Along with 43 new deaths — the most Ontario has recorded since May 12 — the Ministry of Health reported 390 new cases of COVID-19 in its latest 24-hour stretch, setting its total case count at 23,774.
Ontario completed 7,382 tests in that timeframe, which marks the third straight day that health officials haven’t reached their goal of at least 16,000 a day. The province also has its eyes set on ramping up testing to 20,000 a day.
“It kind of shocked me too. But in saying that, we have a strong plan to ramp up testing,” said Premier Ford Doug on the province’s low numbers.
“We’re watching the trends like a hawk right now…We’re watching the rate of the spread. We’re watching closely for any sudden surges or flare-ups…We won’t hesitate to roll things back if necessary.”
This isn’t the first time that Ford has raised concerns about Ontario’s testing efforts. In early May, he told health officials to start “picking up your socks and start doing testing” after they failed to meet expectations.
This time, his plea comes after Ontario just started the first stage of its reopening plan. On Tuesday, the province allowed construction, certain health and medical services, recreational and seasonal activities, and some household and animal services to resume.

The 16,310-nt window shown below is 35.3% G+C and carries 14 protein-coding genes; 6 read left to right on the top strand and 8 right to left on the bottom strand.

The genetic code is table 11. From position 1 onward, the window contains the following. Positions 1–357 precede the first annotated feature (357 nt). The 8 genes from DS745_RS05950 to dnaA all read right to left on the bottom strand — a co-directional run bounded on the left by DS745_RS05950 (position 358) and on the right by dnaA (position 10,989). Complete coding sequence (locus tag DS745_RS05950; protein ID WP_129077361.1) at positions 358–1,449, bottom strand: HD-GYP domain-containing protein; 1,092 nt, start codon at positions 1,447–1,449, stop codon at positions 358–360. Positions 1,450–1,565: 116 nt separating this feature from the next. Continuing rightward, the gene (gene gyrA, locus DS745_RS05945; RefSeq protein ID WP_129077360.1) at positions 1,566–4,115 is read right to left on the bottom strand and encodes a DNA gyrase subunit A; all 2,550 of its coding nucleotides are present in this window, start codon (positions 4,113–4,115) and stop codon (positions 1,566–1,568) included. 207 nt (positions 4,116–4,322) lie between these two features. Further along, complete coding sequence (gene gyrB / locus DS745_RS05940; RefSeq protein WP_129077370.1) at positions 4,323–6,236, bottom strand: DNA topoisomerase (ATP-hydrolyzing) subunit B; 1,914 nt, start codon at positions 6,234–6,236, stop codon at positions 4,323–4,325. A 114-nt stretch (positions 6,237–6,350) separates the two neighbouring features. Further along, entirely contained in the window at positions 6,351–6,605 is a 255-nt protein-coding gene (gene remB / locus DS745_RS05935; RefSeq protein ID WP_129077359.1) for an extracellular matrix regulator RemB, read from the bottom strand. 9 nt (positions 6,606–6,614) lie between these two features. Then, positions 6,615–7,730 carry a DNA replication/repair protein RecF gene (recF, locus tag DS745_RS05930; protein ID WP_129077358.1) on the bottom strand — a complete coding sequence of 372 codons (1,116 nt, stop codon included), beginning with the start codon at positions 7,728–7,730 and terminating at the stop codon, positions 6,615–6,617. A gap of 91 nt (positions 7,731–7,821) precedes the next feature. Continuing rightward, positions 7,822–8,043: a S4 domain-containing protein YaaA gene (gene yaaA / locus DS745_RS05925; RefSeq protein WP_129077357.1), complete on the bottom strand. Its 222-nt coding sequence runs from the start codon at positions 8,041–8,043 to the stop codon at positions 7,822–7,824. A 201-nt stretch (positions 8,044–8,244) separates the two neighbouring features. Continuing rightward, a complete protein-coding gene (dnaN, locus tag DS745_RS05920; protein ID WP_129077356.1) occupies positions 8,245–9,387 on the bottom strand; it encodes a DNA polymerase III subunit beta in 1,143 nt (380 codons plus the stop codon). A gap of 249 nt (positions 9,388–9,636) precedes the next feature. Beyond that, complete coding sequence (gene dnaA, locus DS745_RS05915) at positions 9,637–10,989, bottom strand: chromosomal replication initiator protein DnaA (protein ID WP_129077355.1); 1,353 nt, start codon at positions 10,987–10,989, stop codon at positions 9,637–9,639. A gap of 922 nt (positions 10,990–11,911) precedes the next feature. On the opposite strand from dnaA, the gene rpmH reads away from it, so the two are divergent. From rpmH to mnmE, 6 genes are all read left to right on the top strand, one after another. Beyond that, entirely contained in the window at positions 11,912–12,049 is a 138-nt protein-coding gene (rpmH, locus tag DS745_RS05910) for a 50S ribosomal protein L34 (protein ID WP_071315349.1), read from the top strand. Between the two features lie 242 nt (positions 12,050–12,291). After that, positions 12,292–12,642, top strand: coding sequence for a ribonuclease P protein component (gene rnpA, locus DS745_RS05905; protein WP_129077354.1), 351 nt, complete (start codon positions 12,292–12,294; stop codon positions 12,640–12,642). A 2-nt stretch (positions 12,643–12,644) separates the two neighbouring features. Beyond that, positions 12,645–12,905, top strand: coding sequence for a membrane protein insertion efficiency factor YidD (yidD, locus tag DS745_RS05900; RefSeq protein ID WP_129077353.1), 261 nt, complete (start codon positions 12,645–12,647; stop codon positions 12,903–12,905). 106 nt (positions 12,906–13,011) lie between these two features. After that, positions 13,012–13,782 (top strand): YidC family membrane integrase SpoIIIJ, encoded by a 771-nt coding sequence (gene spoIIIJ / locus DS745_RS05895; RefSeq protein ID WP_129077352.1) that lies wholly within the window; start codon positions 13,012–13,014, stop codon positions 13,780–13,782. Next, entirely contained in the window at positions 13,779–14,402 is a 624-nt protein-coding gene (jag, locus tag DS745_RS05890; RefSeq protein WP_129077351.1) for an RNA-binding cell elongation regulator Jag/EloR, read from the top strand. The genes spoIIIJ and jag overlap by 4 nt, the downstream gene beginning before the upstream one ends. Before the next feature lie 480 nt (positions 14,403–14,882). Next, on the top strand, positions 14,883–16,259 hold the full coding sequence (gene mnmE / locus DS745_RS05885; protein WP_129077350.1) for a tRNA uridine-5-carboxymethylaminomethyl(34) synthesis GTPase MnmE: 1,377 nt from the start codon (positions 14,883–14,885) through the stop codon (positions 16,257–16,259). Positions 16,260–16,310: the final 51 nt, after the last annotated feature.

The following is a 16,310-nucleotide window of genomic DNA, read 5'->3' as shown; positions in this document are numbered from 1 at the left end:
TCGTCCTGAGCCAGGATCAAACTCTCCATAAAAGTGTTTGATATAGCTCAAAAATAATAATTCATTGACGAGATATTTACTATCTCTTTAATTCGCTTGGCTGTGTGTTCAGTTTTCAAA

“We can’t open things up to stage two until we can fully assess what the effects of stage one are on the community,” Health Minister Christine Elliott said. “So testing becomes all the more important. And we do have a plan to ramp it up considerably.”
It’s not clear what’s behind the low testing outputs, but health officials have pointed to multiple factors; the Victoria Day long weekend might have had an impact on the system; all testing of long-term care residents and staff has been completed; and the province “can’t force” people to be tested, said Ontario’s chief medical officer of health David Williams.
“We do want to increase our testing, and we do want to use that to drive our overall knowledge and base of the ongoing transmission within the province of Ontario,” Williams said, while nothing that the province’s daily increase in cases haven’t “come down as quickly as [he] would like.”
The 390 new cases set a positive test rate of 5.3 per cent, which is the second-highest Ontario has recorded in May, just behind Tuesday’s 7.3 per cent mark.
Among the province’s total cases are 18,190 people who have recovered (up by 292 since Tuesday), setting a recovery rate of 76.5 per cent. There are four additional patients now in hospital, for a total of 991 but there are seven less people in ICU (160), and 120 who require a ventilator (down by three).
Around Ontario, there are 183 outbreaks among LTCs, down by seven since Tuesday, according to the Ministry of Long-Term Health.
In those facilities, 1,611 staff members are currently infected with COVID-19 (a decrease of four), while among residents there are 2,563 infected (an increase of 25) and 1,427 who have passed away (an increase of 19). Five staff members have also died after contracting the virus.